The Marine Biological Association of the United Kingdom (MBA) is a professional body for marine biologists with some 1200 members world-wide. The MBA has earned an international reputation for excellence and innovation in research, by the resident scientific staff and visiting research workers, including seven Nobel laureates.
The charitable aims of the Association are:To promote scientific research into all aspects of life in the sea, including the environment on which it depends, and to disseminate to the public the knowledge gained.
This is achieved
High quality academic research
This curiosity-driven research matches the mission of the Natural Environment Research Council (NERC) of the UK, through the Fellowship programme. The programme is overseen by the MBA Research Committee and Fellows are selected from highly competitive fields. MBA Fellows have been extremely successful in terms of publications and winning research grants. Not surprisingly, MBA Fellows have moved onto a variety of academic positions. The MBA has also been active in training research students.
Basic biomedical research using marine preparations as experimental models
Biomedical research is undertaken by both in-house staff and visitors. Nobel Prize winning work on giant squid axons was undertaken at Plymouth. Marine organisms provide a variety of useful and ethical models for basic biomedical work.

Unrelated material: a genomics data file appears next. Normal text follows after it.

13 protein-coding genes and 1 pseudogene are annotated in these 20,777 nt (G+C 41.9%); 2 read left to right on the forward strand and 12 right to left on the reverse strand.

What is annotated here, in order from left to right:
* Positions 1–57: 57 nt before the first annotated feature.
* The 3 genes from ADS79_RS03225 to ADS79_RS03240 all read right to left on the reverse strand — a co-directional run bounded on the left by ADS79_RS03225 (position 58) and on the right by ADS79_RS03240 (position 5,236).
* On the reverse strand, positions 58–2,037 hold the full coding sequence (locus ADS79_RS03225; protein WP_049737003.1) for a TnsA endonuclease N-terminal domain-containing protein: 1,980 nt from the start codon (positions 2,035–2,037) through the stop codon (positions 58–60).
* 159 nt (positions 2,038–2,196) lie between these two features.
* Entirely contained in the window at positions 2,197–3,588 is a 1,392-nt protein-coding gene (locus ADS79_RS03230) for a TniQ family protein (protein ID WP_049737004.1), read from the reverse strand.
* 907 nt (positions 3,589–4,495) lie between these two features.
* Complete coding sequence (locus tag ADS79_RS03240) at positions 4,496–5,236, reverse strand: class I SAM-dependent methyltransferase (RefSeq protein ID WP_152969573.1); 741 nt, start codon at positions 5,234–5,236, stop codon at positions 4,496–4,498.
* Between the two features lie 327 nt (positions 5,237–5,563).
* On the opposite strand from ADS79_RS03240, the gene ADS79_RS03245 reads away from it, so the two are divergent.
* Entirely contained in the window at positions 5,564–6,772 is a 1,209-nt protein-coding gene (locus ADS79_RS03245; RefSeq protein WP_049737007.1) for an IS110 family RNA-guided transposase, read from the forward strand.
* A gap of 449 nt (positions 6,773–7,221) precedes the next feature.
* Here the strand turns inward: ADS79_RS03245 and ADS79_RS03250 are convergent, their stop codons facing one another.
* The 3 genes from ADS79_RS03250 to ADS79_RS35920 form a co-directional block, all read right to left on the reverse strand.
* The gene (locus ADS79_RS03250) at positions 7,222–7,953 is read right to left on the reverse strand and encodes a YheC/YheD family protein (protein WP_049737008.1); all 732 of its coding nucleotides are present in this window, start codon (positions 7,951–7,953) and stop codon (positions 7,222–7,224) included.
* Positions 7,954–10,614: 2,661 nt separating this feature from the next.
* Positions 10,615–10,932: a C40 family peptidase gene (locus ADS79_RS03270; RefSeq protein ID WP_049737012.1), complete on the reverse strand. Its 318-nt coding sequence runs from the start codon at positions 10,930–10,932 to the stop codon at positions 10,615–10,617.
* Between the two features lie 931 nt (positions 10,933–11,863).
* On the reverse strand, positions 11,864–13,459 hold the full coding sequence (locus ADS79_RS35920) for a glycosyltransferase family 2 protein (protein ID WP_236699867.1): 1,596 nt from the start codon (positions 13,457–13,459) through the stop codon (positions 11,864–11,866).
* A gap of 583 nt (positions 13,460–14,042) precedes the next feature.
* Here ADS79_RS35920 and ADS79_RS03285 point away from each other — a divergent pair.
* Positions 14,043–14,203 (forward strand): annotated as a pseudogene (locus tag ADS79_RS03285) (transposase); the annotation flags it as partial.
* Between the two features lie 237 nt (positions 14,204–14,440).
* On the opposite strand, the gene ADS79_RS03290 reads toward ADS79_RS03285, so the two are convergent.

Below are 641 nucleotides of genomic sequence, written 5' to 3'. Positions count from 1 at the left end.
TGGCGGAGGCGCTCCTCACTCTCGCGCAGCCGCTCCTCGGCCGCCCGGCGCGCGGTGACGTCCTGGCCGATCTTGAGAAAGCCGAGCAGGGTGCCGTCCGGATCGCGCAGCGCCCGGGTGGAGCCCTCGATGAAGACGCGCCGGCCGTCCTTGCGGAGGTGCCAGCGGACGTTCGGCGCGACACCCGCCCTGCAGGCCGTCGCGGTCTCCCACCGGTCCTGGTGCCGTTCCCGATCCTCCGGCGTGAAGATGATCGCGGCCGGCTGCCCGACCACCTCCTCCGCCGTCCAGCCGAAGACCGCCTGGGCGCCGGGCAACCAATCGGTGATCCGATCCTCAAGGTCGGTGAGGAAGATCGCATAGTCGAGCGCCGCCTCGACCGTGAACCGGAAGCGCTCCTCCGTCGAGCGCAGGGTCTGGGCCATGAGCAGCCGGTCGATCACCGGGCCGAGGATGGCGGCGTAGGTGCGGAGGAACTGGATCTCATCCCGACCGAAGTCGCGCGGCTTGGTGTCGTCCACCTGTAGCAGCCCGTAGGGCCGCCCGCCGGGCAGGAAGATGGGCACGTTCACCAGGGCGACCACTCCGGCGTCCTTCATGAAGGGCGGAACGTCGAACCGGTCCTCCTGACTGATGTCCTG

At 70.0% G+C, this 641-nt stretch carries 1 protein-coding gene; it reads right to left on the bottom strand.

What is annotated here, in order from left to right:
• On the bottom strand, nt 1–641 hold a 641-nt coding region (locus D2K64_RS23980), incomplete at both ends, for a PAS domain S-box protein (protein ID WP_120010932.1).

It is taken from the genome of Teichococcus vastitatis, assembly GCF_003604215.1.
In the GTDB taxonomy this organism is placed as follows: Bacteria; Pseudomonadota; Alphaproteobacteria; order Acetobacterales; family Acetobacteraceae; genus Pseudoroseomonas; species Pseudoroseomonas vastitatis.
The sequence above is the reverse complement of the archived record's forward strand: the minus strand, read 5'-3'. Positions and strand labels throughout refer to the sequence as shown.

Long-term studies of marine ecosystems
Using the extensive body of information from over 100 years of research at Plymouth, the MBA is undertaking long term work on changes in fish and plankton, and leads the Marine Environmental Change Network. The MBA also leads the MarClim programme which is studying rocky shore indicators of climate change.
Education and Communication
The MBA disseminates information from research on marine life via conferences, publications, including the Journal of the Marine Biological Association, the Marine Life Information Network (MarLIN) and public understanding of science activities including adult education. It hosts the National Marine Biological Library, largely funded by NERC. It also runs advanced courses (e.g. Cell Physiology Workshop and Optical Techniques Workshop). The first intake of students for the new MRes degree in Marine Biology, run jointly with the University of Plymouth, graduated this year and 17 students, from the UK, Portugal and India, have started the new academic year.
Optical Techniques for Cell Physiology and Developmental Biology: Advanced training workshop. April 2005
The Annual Microelectrode Techniques: Advanced training workshop. September 2005
Journal of the Marine Biological Association, 6 volumes per year.
MBA Newsletter twice per year
MBA Annual Report